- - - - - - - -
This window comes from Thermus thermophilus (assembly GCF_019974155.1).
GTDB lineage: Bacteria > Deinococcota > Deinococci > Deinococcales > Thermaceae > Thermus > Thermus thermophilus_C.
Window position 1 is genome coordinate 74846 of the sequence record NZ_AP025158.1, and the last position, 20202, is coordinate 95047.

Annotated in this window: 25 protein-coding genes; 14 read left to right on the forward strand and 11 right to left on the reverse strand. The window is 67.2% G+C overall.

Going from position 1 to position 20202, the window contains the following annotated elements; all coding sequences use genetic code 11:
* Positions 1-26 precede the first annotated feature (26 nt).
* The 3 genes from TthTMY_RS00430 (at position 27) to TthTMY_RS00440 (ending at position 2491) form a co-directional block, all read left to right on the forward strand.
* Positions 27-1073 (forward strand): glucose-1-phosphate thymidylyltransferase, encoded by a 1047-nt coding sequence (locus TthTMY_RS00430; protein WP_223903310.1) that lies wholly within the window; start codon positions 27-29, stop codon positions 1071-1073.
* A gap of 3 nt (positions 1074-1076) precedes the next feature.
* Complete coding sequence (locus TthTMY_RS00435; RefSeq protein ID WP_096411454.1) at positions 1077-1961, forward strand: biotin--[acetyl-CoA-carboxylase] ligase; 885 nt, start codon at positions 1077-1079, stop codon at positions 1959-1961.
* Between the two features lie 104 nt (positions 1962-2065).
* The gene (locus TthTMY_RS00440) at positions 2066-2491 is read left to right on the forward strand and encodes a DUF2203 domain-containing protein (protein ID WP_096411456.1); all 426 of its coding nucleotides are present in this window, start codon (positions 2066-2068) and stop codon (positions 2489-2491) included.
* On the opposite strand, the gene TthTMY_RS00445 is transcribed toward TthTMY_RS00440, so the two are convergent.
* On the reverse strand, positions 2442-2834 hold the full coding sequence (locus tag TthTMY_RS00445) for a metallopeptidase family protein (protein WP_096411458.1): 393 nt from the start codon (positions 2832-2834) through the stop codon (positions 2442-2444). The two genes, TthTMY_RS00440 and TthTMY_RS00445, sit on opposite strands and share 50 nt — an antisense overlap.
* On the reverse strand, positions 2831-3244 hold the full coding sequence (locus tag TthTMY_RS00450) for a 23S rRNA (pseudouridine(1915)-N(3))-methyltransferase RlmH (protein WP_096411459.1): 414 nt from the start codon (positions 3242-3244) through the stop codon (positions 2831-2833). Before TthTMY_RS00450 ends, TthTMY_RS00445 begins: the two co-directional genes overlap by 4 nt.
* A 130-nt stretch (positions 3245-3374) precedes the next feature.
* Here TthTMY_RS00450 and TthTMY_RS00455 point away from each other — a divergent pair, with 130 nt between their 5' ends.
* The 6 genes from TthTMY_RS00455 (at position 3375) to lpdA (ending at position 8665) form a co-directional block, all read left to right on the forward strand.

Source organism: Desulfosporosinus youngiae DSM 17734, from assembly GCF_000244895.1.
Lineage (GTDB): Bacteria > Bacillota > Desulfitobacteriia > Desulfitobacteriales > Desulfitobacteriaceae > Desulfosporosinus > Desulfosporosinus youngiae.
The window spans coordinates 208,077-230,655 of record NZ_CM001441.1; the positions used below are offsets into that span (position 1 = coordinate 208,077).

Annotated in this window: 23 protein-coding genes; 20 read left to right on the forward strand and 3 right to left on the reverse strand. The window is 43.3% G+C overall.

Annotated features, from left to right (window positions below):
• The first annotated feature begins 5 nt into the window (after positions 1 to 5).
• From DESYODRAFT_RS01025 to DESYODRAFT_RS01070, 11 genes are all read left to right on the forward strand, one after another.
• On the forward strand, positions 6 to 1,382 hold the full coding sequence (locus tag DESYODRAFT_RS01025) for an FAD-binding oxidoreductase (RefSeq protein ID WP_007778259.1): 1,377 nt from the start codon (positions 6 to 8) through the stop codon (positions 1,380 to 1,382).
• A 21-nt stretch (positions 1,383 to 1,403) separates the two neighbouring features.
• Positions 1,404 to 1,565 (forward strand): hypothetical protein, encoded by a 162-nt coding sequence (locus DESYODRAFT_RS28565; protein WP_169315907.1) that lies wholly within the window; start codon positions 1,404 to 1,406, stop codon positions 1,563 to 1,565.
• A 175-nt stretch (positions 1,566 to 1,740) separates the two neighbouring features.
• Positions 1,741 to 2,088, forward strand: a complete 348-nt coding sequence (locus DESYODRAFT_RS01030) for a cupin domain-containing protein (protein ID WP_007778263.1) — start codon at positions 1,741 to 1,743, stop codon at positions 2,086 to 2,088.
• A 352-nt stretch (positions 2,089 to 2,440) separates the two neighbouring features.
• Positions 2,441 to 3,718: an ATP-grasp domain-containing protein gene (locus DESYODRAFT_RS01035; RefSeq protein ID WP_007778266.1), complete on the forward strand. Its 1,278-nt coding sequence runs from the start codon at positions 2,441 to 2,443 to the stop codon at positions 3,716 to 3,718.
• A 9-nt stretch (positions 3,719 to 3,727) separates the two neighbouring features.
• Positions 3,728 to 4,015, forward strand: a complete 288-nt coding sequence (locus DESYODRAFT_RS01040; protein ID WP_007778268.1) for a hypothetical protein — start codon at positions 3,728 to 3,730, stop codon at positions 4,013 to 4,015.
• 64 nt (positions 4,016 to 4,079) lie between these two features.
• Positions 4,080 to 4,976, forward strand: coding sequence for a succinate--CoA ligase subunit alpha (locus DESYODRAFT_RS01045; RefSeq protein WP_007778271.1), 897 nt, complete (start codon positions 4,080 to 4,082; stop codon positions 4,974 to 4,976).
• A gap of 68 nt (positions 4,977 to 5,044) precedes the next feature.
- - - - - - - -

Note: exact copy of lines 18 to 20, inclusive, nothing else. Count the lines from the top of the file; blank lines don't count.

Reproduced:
* The 6 genes from TthTMY_RS00455 (at position 3375) to lpdA (ending at position 8665) form a co-directional block, all read left to right on the forward strand.

Source organism: Desulfosporosinus youngiae DSM 17734, from assembly GCF_000244895.1.
Lineage (GTDB): Bacteria > Bacillota > Desulfitobacteriia > Desulfitobacteriales > Desulfitobacteriaceae > Desulfosporosinus > Desulfosporosinus youngiae.